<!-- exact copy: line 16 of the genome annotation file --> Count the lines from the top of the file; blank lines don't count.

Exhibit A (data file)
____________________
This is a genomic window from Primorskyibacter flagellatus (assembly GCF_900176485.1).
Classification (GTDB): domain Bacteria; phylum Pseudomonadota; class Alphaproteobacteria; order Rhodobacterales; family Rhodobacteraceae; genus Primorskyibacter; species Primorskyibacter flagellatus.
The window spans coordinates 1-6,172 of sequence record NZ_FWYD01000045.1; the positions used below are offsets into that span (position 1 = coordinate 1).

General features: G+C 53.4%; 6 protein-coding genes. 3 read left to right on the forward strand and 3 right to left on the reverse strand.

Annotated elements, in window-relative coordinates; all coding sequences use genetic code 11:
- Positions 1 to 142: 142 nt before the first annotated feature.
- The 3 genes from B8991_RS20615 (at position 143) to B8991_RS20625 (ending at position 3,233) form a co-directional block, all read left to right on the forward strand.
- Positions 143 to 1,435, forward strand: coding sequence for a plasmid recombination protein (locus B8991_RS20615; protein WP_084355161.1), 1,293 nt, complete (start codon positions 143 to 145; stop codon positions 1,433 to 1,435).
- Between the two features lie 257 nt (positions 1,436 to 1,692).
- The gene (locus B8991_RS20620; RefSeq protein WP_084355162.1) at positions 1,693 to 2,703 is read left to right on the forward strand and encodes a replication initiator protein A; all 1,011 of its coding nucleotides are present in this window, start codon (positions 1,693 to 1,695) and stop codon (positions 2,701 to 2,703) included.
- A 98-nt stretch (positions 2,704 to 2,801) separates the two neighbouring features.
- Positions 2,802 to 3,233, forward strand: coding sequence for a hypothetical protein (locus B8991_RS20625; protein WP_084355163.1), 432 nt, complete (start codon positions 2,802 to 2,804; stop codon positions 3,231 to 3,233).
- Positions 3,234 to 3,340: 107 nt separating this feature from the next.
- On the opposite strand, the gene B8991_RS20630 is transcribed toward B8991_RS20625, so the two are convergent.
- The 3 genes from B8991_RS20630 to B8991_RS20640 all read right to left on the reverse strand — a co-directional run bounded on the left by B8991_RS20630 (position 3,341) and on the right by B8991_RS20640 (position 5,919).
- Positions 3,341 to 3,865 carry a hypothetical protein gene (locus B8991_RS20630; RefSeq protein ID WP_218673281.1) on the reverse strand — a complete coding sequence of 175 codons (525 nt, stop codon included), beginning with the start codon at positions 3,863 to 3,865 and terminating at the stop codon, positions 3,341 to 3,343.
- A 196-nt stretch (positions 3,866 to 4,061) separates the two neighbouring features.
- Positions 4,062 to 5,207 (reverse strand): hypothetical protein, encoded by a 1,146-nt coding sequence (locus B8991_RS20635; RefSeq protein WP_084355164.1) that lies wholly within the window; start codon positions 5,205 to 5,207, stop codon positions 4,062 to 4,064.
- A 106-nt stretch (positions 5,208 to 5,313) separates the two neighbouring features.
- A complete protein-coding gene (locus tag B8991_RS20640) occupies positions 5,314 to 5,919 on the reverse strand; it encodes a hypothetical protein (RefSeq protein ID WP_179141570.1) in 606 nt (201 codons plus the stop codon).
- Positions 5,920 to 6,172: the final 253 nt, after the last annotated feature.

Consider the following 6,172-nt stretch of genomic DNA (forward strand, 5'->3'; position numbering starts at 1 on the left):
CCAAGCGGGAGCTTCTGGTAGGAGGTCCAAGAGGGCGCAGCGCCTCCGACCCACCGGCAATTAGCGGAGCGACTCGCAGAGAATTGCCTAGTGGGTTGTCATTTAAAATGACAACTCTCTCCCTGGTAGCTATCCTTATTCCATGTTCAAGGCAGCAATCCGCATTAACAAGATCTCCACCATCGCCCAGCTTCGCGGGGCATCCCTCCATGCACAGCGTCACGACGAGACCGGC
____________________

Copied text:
- Positions 3,341 to 3,865 carry a hypothetical protein gene (locus B8991_RS20630; RefSeq protein ID WP_218673281.1) on the reverse strand — a complete coding sequence of 175 codons (525 nt, stop codon included), beginning with the start codon at positions 3,863 to 3,865 and terminating at the stop codon, positions 3,341 to 3,343.